June 20, 2013

Arab Spring Adds to Global Restrictions on Religion

Appendix 5: Summary of Results

Government Restrictions on Religion

To assess the level of restrictions on religion by governments around the world, the Pew Research Center’s Forum on Religion & Public Life selected the following 20 questions for the Government Restrictions Index (GRI). The Pew Research staff then combed through 19 published sources of information, including reports by the U.S. State Department, the United Nations and various nongovernmental organizations, to answer the questions on a country-by-country basis. (For more details, see the Methodology.)

This summary shows the questions, followed by various possible answers and the number and percentage of countries that fell into each category, according to the multiple sources analyzed by Pew Research. For example, on Question No. 5 – “Is public preaching by religious groups limited by any level of government?” – the study found that for the latest year, ending on Dec. 31, 2011, 137 countries (69%) had no reported limits on preaching, 38 countries (19%) had limits on preaching for some religious groups and 23 countries (12%) had limits on preaching for all religious groups.

Additionally, the summary shows whether particular religious restrictions occurred during the previous year, ending in mid-2010, or in the study’s baseline year, ending in mid-2007. A total of 197 countries are shown for the baseline and previous years; South Sudan was coded for the first time in 2011, bringing the latest year’s total to 198 countries.

To see how each country scored on each question, see the Results by Country PDF.

When comparing these results with the Pew Research Center’s previous reports, readers should keep in mind that previous reports showed the number of countries in which particular religious restrictions occurred at any time during two overlapping periods: July 1, 2006, through June 30, 2008, and July 1, 2007, through June 30, 2009. Because this report presents data on an annual basis, the incidents for a single year may be less than when two years were taken into account.

Some differences from year to year might not be as significant as they appear due to minor changes in coding procedures and changes in the amount of information available between years. For example, sources for the most recent period studied sometimes had more information on incidents in a country than sources previously had reported. Such additional information may reflect either an actual increase in restrictions in a country, improved reporting for that country or both. (For more details, see the Methodology.)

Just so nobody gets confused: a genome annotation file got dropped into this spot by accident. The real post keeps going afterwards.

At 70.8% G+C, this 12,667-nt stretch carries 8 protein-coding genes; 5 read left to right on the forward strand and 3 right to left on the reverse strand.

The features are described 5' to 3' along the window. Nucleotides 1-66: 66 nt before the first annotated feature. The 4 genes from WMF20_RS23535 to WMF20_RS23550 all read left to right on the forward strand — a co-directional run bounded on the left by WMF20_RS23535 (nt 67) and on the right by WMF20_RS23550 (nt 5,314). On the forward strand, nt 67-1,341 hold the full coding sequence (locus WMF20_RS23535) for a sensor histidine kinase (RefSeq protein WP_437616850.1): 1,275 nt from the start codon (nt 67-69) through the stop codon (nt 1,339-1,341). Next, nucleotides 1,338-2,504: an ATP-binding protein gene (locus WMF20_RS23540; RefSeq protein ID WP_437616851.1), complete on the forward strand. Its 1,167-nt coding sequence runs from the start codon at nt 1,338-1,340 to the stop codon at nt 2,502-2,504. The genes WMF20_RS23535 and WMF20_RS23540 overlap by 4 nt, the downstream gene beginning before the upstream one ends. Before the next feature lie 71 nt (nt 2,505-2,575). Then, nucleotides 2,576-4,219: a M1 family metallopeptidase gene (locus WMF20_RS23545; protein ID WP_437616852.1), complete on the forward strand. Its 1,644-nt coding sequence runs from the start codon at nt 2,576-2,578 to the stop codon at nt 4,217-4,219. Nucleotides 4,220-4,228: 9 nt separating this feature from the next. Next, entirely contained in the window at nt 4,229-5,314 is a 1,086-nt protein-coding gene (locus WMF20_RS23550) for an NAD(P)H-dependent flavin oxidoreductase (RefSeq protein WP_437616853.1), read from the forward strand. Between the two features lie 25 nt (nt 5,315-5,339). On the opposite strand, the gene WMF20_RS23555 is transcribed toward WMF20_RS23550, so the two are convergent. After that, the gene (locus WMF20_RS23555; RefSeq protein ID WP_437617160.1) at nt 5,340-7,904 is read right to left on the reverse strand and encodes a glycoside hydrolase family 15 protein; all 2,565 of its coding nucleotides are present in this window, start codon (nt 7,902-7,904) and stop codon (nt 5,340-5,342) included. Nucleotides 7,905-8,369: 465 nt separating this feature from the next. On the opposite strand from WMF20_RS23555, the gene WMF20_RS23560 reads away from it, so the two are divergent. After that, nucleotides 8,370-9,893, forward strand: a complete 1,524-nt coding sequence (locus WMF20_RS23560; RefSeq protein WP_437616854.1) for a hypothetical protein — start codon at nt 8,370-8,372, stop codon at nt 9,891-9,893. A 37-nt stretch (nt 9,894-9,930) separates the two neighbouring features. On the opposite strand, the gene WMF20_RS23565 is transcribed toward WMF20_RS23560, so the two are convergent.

Percentages may not add to 100 due to rounding.

Social Hostilities Involving Religion

To assess the level of social hostilities involving religion around the world, the Pew Research Center’s Forum on Religion & Public Life used the following 13 questions for the Social Hostilities Index (SHI). The Pew Research staff then combed through 19 published sources of information, including reports by the U.S. State Department, the United Nations and various nongovernmental organizations, to answer the questions on a country-by-country basis. (For more details, see the Methodology.)

This summary shows the questions, followed by various possible answers and the number and percentage of countries that fell into each category, according to the multiple sources analyzed by Pew Research. For example, on Question No. 12 – “Were there incidents of hostility over proselytizing?” – the study found that for the latest year, ending on Dec. 31, 2011, 158 countries (80%) had no reported incidents of hostility over proselytizing, 22 countries (11%) had incidents that fell short of physical violence and 18 countries (9%) had incidents involving violence.

Additionally, the summary shows whether particular religious hostilities occurred during the previous year, ending in mid-2010, or in the study’s baseline year, ending in mid-2007. A total of 197 countries are shown for the baseline and previous years; South Sudan was coded for the first time in 2011, bringing the latest year’s total to 198 countries.

To see how each country scored on each question, see the Results by Country PDF.

When comparing these results with the Pew Research Center’s previous reports, readers should keep in mind that previous reports showed the number of countries in which particular religious hostilities occurred at any time during two overlapping periods: July 1, 2006, through June 30, 2008, and July 1, 2007, through June 30, 2009. Because this report presents data on an annual basis, the incidents for a single year may be less than when two years were taken into account.

Some differences from year to year might not be as significant as they appear due to minor changes in coding procedures and changes in the amount of information available between years. For example, sources for the most recent period studied sometimes had more information on incidents in a country than sources previously had reported. Such additional information may reflect either an actual increase in hostilities in a country, improved reporting for that country or both. (For more details, see the Methodology.)

Percentages may not add to 100 due to rounding.

Download the Summary of Results as a PDF (1.23MB, 22 pages)